iForum 218: What the Other Virtualization Guys Don't Want You to Know6 May 2009 · Filed in Liveblog
This is iForum 218, titled “XenServer 5: What the Other Virtualization Guys Don’t Want You to Know”. The presenters are Roger Klorese and Jill Skok.
Klorese starts out the presentation with XenCenter, the centralized multi-node management tool that ships with XenServer. As I’ve noted here on this site before, XenCenter’s real-time replication and multi-node behavior is, I believe, superior to the highly-centralized model that VMware uses with vCenter Server. He then goes through some of the features available in XenServer (which Klorese tells us really means “XenServer + Citrix Essentials for XenServer”) like XenMotion, High Availability, Dynamic Provisioning Services (which I believe refers to Citrix Provisioning Server aka Ardence), and Lab Management (OEM’d from VMlogix).
XenServer 5.5 is in beta currently. What are the features introduced in XenServer 5.5?
Active Directory authentication: This eliminates the need to login as root to manage XenServers via XenCenter. The granularity is a bit limited at the moment, but it is a big step forward.
Workload balancing: This feature, similar to VMware DRS, includes both live workload balancing as well as optimized (or intelligent) placement. Workload balancing is policy-driven, allowing users to select maximum performance or maximum density. Workload balancing can make decisions not only on CPU and memory, but also on network and disk statistics. Workload balancing does require a separate, Windows-based server (is this server in addition to the server running Essentials?).
Enhancements to the Xen hypervisor to add support for Intel EPT and AMD RVI virtualization extensions.
Worklow automation and orchestration: Workflow Studio gets incorporated into some editions of Citrix Essentials. I’m not sure how this is a new feature of XenServer 5.5.
XenCenter now adds organization view, to provide a different view of objects within XenCenter. This lays the foundation for more role-based administration and role-based views.
Klorese then moves into a discussion of XenServer’s storage integration technologies. This is StorageLink. Underneath it, XenServer underwent some changes. This enables snapshots on all types of storage repositories. A new feature, called LVHD, brings VHD layout to existing LVM storage repositories. This is a fast and simple upgrade to add new features.
Another new storage-related feature is backup enablement with Symantec NetBackup. From Klorese’s description, this essentially sounds like VMware Consolidated Backup (VCB)–in other words, it’s not a backup solution but a framework for enabling backups with other products. When XenServer 5.5 is finally released, there will be documentation and best practices available to configure this backup enablement with NetBackup.
Delving back into StorageLink, Klorese describes some of the functionality of StorageLink. StorageLink requires a separate server (this may share hardware with the Workload Balancing server mentioned earlier) in order to function; this is called the StorageLink Gateway Server. StorageLink Manager is where you can manage and configure StorageLink. Most of what is done in StorageLink is handled inside XenCenter (you do have to use StorageLink Manager when using Essentials with Hyper-V). Use of the command-line interface (CLI) is required for initial setup of StorageLink with the storage array.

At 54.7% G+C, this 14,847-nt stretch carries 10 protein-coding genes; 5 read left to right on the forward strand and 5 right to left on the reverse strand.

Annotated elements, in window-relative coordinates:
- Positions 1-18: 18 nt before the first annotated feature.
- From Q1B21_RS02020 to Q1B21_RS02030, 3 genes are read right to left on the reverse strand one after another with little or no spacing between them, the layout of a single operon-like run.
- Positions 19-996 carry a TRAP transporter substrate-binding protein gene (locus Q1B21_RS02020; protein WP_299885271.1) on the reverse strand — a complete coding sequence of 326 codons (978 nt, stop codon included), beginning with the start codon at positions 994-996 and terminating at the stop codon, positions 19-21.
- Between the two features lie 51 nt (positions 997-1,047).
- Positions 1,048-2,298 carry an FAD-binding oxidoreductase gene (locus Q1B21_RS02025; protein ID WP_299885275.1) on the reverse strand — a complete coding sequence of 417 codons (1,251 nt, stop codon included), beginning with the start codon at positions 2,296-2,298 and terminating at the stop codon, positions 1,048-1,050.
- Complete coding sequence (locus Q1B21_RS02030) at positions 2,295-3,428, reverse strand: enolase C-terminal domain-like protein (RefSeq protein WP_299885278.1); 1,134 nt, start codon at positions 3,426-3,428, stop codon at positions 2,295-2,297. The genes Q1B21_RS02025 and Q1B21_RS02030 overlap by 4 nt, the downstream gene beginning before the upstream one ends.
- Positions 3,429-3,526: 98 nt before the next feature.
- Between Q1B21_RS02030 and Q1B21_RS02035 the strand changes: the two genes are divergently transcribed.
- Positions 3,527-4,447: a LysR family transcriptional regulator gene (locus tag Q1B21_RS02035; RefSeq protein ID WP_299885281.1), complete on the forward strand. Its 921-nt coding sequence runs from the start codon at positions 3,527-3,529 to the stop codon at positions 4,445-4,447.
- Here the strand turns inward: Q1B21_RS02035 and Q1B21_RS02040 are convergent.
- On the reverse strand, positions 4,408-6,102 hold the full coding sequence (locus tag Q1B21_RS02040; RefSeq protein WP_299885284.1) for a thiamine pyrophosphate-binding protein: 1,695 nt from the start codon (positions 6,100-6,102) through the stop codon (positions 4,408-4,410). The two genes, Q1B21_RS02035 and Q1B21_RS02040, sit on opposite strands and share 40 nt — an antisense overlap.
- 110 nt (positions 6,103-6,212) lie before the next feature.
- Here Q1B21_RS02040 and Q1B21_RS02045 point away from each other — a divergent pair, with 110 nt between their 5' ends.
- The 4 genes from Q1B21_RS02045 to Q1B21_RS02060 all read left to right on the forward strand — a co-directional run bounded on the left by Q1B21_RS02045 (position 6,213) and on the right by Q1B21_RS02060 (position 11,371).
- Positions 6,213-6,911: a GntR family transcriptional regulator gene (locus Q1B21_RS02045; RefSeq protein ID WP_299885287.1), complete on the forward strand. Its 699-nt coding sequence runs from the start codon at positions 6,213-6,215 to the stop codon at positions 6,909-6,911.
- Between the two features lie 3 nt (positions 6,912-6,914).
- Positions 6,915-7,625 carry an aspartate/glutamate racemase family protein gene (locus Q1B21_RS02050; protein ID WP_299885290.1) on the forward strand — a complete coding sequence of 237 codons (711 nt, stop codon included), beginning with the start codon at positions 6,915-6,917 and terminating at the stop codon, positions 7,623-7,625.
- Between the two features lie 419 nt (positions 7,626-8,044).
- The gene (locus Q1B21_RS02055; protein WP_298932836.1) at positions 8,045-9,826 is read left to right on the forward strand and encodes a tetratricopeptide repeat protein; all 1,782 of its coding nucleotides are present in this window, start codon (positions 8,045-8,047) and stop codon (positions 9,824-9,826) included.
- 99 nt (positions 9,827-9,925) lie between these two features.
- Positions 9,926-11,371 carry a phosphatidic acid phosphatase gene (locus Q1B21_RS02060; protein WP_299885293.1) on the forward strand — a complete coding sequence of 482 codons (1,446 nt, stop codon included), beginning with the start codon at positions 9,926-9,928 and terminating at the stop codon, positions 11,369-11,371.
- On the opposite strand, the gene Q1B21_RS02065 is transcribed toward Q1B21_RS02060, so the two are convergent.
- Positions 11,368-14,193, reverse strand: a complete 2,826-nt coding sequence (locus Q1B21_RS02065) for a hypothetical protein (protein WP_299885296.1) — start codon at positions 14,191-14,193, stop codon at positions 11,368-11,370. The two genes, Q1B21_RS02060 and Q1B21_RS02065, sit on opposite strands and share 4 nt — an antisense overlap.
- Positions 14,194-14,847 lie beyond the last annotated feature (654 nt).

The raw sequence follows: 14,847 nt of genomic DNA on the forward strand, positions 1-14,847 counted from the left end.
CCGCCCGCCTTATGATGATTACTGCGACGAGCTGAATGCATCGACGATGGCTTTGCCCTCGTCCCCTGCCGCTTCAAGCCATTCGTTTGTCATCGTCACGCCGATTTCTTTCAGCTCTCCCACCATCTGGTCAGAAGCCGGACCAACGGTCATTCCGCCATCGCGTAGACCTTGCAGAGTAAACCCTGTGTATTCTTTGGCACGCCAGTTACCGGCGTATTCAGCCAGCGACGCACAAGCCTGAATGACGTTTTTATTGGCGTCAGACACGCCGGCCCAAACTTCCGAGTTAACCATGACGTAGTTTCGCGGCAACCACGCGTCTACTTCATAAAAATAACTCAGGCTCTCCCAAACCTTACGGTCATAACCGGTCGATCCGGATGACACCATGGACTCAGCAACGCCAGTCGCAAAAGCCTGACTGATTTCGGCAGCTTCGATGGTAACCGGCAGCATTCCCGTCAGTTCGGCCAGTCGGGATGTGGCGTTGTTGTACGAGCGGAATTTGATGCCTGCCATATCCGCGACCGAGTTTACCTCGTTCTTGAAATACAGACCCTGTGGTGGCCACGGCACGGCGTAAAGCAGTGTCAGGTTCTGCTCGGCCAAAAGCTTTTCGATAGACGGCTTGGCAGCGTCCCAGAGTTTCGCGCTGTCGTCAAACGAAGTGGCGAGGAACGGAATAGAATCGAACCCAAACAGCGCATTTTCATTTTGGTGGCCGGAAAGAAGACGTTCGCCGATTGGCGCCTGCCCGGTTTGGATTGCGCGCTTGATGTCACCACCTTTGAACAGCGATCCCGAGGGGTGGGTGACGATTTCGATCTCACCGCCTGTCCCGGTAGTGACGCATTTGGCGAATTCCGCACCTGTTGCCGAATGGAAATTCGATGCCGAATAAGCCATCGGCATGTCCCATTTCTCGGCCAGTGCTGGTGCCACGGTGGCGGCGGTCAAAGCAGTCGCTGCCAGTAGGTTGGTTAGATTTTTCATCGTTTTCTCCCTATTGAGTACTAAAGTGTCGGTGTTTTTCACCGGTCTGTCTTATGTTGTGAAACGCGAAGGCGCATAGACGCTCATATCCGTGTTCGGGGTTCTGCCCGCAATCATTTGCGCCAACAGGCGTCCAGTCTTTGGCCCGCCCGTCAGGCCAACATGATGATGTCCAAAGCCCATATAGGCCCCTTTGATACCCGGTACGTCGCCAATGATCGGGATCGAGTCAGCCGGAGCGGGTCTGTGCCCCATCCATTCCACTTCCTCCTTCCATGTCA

StorageLink is evolving into Citrix Ready Open Storage, which opens up StorageLink to work with many more different storage vendors and their functionality with XenServer 5.5. Products that participate in Citrix Ready Open Storage will work with Essentials for XenServer as well as Essentials for Hyper-V.
What about VM portability? Klorese indicates that multi-hypervisor interoperability is made possible by StorageLink and Citrix Essentials. This allows a VM to be moved between XenServer and Hyper-V. Klorese also mentions XenConvert 2.0, which provides extensive P2V and V2V functionality.
The next portion of Klorese’s discussion focuses on total cost of ownership (TCO) of XenServer versus other virtualization solutions. Naturally, VMware is in his targets here (as fully expected). Klorese feels that free XenServer with a support contract meets the needs of the majority of the users. For all the other users, Citrix Essentials provides workload balancing, high availability, StorageLink, etc. It would be interesting to me to see the pricing of XenServer plus Citrix Essentials versus VMware Infrastructure 3 (or VMware vSphere 4).
As if Klorese read my mind, the next slide is exactly that. Although he doesn’t mention VMware by name, it’s clear that’s who they are talking about. Some points Klorese mentions are absolutely valid—using more RAM in the servers instead of worrying about memory overcommitment may make a lot of sense in some cases—other points aren’t quite so clear. For example, Klorese lists almost 10x the “advanced virtualization management” costs for the opponent, but not for Citrix XenServer. The basis for that is that High Availability and other advanced features are needed by all the servers in the farm, therefore there’s no need to license them and you can save money by not buying those licenses. In my mind, that’s a weighted comparison.
At this point, Jill Skok of Accenture takes the podium. Her discussion is about building a virtualization practice on XenServer. I was most interested in the technical aspects of the XenServer discussion, so at this point I wrapped up my coverage.Tags: Citrix · HyperV · Storage · Virtualization · Xen Previous Post: VC105: The Marriage of Figaro Next Post: Implementing IBM BladeCenter Open Fabric Manager